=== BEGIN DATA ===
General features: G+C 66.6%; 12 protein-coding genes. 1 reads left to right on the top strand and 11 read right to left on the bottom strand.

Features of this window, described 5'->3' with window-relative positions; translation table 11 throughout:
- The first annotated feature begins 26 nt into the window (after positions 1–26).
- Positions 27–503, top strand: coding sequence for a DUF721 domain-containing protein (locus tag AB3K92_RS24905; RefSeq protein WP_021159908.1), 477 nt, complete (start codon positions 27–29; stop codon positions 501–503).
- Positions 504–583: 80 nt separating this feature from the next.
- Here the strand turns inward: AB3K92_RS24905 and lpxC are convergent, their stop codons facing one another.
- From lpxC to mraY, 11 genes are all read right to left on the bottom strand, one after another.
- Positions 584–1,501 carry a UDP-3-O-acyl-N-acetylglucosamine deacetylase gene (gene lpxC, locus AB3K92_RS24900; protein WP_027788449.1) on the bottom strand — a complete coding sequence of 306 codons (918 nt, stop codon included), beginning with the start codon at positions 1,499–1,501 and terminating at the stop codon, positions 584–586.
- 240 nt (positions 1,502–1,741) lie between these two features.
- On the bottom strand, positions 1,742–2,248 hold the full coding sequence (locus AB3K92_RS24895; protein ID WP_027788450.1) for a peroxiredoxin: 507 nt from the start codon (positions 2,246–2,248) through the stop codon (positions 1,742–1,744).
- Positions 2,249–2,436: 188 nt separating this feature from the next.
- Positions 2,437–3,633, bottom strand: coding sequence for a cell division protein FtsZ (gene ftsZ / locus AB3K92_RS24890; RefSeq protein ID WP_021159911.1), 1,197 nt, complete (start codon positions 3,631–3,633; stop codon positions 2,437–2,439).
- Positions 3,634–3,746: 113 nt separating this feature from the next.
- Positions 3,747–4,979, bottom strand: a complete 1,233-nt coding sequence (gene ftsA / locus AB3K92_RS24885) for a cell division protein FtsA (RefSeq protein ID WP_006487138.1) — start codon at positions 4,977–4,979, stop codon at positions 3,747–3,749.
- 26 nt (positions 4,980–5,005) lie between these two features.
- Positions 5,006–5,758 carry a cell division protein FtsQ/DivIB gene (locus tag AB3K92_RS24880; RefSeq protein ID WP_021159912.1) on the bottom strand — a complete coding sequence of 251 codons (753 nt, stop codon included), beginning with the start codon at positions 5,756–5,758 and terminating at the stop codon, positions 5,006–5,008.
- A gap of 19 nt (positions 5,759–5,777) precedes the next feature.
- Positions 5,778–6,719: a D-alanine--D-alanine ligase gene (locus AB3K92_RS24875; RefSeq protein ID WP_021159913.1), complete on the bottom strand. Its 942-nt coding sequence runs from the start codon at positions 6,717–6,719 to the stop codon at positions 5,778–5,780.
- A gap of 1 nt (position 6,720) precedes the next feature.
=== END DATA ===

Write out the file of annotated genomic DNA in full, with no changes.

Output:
General features: G+C 66.6%; 12 protein-coding genes. 1 reads left to right on the top strand and 11 read right to left on the bottom strand.

Features of this window, described 5'->3' with window-relative positions; translation table 11 throughout:
- The first annotated feature begins 26 nt into the window (after positions 1–26).
- Positions 27–503, top strand: coding sequence for a DUF721 domain-containing protein (locus tag AB3K92_RS24905; RefSeq protein WP_021159908.1), 477 nt, complete (start codon positions 27–29; stop codon positions 501–503).
- Positions 504–583: 80 nt separating this feature from the next.
- Here the strand turns inward: AB3K92_RS24905 and lpxC are convergent, their stop codons facing one another.
- From lpxC to mraY, 11 genes are all read right to left on the bottom strand, one after another.
- Positions 584–1,501 carry a UDP-3-O-acyl-N-acetylglucosamine deacetylase gene (gene lpxC, locus AB3K92_RS24900; protein WP_027788449.1) on the bottom strand — a complete coding sequence of 306 codons (918 nt, stop codon included), beginning with the start codon at positions 1,499–1,501 and terminating at the stop codon, positions 584–586.
- 240 nt (positions 1,502–1,741) lie between these two features.
- On the bottom strand, positions 1,742–2,248 hold the full coding sequence (locus AB3K92_RS24895; protein ID WP_027788450.1) for a peroxiredoxin: 507 nt from the start codon (positions 2,246–2,248) through the stop codon (positions 1,742–1,744).
- Positions 2,249–2,436: 188 nt separating this feature from the next.
- Positions 2,437–3,633, bottom strand: coding sequence for a cell division protein FtsZ (gene ftsZ / locus AB3K92_RS24890; RefSeq protein ID WP_021159911.1), 1,197 nt, complete (start codon positions 3,631–3,633; stop codon positions 2,437–2,439).
- Positions 3,634–3,746: 113 nt separating this feature from the next.
- Positions 3,747–4,979, bottom strand: a complete 1,233-nt coding sequence (gene ftsA / locus AB3K92_RS24885) for a cell division protein FtsA (RefSeq protein ID WP_006487138.1) — start codon at positions 4,977–4,979, stop codon at positions 3,747–3,749.
- 26 nt (positions 4,980–5,005) lie between these two features.
- Positions 5,006–5,758 carry a cell division protein FtsQ/DivIB gene (locus tag AB3K92_RS24880; RefSeq protein ID WP_021159912.1) on the bottom strand — a complete coding sequence of 251 codons (753 nt, stop codon included), beginning with the start codon at positions 5,756–5,758 and terminating at the stop codon, positions 5,006–5,008.
- A gap of 19 nt (positions 5,759–5,777) precedes the next feature.
- Positions 5,778–6,719: a D-alanine--D-alanine ligase gene (locus AB3K92_RS24875; RefSeq protein ID WP_021159913.1), complete on the bottom strand. Its 942-nt coding sequence runs from the start codon at positions 6,717–6,719 to the stop codon at positions 5,778–5,780.
- A gap of 1 nt (position 6,720) precedes the next feature.